Hye Won’s ambitious, materialistic reasons for sticking with Joon Hyung is reasonably well established, and I understand why she feels she needs to stay in this marriage. But with Sun Jae being so young and idealistic, I’d kinda expected different, from him..?

Of course, through it all, the fact that Hye Won and Sun Jae are impossibly drawn to each other, is clear to see. Past a certain point, it’s arguable that this thing between them has become a magnetic pull that cannot be reasoned away. Neither of them can stop thinking of the other, it seems, and Hye Won even has that image of Sun Jae, getting hot ‘n heavy with Da Mi in bed, come unbidden to her mind. She’s jealous, and fascinated, and she can’t help it.

I do think that Sun Jae is right, that it’s safer all around, if he moves back to his own home. With both of their feelings raging like this, living under the same roof is really rather too.. dangerous.

Episode 6

This episode, things get more complicated and more involved in one, I feel like. Hye Won starts to grapple with this newly evolved relationship with Sun Jae, and I feel like she is torn between wanting to keep him at arm’s length, and wanting to draw him near to herself.

Hye Won clearly wants to spend time with Sun Jae, and yet, when she arrives at his home, she puts on this pretense of advising him on school, and how to set his sights on international piano competitions. She had me going for a while, thinking that perhaps she’d changed her mind about her relationship with Sun Jae, and this was her way of drawing the line again, to something more professional.

But it soon becomes clear, that that’s not what she really wants. And so, I think that her real reason for talking like that, is to maintain her pride, a little bit. As a woman, she doesn’t want to be seen to be the one chasing down Sun Jae to his home. And, as we see later in the episode, it bothers her to be an older woman who’s attracted to a younger man.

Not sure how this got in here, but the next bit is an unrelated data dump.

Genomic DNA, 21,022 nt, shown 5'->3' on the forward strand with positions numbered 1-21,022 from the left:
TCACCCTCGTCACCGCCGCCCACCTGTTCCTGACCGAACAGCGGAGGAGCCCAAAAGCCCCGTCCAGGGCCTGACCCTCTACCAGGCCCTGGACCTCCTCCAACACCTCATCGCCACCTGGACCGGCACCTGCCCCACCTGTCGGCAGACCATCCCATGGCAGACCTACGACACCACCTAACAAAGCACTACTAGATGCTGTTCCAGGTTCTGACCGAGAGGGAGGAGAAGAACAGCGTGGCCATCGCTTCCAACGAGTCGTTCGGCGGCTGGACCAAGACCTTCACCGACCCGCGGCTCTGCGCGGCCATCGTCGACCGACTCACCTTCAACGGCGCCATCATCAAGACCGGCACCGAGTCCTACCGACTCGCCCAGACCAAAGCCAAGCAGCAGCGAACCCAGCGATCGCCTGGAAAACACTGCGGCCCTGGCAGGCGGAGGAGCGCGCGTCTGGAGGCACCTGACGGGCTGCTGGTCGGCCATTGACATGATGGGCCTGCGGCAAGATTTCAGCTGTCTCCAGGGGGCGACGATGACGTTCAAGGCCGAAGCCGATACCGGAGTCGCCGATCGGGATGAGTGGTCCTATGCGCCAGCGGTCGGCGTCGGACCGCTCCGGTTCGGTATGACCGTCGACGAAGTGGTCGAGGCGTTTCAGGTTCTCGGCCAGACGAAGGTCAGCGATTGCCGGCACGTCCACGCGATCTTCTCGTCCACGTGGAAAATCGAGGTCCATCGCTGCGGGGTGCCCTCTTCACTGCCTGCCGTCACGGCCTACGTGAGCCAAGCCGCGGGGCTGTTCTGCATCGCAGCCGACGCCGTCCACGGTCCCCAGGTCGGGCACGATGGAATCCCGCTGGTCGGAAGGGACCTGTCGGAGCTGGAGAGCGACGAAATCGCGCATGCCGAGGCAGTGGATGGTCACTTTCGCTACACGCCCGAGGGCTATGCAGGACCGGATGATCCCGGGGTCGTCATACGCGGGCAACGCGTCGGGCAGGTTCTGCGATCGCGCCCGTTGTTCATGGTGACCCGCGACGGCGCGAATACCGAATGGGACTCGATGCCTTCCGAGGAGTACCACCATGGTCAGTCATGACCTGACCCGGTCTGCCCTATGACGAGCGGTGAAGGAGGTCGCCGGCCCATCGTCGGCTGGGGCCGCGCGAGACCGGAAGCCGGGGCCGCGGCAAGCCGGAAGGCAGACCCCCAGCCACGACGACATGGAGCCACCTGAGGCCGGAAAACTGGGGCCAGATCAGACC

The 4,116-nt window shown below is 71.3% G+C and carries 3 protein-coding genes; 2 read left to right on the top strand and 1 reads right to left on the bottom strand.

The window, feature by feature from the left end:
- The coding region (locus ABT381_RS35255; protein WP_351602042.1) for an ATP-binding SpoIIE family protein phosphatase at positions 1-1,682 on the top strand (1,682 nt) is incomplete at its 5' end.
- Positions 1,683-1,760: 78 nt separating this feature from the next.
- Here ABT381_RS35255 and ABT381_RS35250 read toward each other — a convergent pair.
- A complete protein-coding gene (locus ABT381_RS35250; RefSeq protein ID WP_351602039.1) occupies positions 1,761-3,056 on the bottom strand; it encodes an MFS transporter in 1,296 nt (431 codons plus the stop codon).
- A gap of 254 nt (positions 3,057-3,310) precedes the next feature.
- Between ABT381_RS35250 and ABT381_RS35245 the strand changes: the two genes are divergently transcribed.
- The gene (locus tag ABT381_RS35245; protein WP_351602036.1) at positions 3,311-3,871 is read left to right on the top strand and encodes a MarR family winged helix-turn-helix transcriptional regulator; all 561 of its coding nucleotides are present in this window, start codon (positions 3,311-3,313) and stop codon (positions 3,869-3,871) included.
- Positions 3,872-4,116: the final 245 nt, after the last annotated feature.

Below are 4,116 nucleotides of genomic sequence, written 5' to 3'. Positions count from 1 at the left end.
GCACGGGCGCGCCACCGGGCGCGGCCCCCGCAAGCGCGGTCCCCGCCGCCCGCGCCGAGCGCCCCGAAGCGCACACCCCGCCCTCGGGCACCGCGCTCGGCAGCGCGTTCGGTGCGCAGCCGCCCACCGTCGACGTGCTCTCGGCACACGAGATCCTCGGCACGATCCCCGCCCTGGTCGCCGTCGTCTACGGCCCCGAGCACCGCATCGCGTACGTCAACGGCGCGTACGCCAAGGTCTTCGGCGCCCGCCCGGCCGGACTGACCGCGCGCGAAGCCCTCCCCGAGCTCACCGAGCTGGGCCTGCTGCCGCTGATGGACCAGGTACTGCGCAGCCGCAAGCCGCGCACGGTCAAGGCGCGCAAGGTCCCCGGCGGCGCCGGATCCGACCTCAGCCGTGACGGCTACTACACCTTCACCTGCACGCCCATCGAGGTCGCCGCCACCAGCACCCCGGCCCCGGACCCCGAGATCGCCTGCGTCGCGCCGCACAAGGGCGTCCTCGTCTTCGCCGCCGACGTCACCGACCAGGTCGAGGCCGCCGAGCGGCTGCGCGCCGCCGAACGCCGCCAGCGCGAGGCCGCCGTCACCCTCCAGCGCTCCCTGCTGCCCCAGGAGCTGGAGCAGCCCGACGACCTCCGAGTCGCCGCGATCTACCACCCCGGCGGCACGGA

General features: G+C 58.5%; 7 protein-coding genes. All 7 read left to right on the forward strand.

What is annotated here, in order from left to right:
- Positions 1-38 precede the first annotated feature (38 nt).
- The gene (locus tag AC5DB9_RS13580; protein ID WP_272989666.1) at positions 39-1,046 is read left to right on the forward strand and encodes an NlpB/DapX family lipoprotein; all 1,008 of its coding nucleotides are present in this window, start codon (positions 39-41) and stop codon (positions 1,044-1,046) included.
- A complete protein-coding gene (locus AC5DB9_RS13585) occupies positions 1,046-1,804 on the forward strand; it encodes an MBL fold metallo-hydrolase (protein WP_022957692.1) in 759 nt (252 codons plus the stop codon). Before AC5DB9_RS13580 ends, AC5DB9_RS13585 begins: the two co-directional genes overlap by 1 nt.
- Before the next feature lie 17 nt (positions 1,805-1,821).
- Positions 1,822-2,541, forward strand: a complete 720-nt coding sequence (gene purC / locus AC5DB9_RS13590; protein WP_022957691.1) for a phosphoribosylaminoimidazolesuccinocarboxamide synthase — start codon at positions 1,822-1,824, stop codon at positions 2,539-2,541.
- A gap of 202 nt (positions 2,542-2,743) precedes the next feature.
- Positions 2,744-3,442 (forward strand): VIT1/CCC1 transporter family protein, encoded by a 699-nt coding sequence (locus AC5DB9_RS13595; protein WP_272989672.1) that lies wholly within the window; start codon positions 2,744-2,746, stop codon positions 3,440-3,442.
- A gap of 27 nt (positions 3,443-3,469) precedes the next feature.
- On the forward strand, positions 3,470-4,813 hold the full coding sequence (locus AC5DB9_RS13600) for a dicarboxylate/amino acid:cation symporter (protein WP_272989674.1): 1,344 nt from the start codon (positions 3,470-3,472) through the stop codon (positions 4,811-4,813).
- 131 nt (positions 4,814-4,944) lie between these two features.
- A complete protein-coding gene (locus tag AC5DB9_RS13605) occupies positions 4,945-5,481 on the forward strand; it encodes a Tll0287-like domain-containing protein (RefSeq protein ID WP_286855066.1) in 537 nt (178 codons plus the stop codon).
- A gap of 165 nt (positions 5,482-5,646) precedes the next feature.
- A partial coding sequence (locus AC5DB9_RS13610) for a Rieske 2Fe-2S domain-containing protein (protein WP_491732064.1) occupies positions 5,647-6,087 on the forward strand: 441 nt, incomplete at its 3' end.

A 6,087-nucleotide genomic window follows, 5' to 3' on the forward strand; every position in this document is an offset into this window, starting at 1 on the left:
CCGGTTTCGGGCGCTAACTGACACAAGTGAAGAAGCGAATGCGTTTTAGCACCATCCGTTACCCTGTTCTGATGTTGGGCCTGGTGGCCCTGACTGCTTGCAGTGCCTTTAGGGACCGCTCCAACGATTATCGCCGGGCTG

On hindsight, I feel that Hye Won’s just using the school and piano stuff as an excuse to see Sun Jae. She’s depending on Sun Jae to cut through her pretense, to maintain the intimacy of relationship that he’s secured, with her. And he does not disappoint, in that he cuts through her strategy without much hesitation at all, “I think you’re trying too hard. Trying to act like an adult to me.” … “I’m one hundred percent serious about you. You don’t need to lie to me.”

She still tries to protest, telling him that he shouldn’t be with her, for his mother’s sake. But as always, Hye Won can’t ever say no to Sun Jae when he offers to let her listen to his music, and it’s his music that turns Hye Won around, so that instead of pushing him away, she’s tearfully, joyfully offering him a hug.

How significant, though, that Sun Jae hesitates, before he turns the dynamic around, and tells her, “I will give you a hug.”

What an extra layer of implication, though, when we realize that Joon Hyung’s seen all of this, while standing on the other side of the apartment door. Eep. But I’ll talk about that a bit later.

It’s so interesting to me, that even though Sun Jae is much younger than Hye Won, he is very clear on certain things, like how he wants to be the man in this relationship, even though she’s the one setting the limits and boundaries. He doesn’t want to receive a hug from her like a mother to a child; he wants to hold her, as a man holds a woman. Augh. It’s really quite intoxicating, I have to admit.

The way Hye Won gasps in Sun Jae’s arms, so quietly and yet so tearfully, speaks volumes about how parched her soul must be, from being starved of true affection, for so long. She cannot help but return the embrace, even as Sun Jae envelops her with tearful wonder and intensity.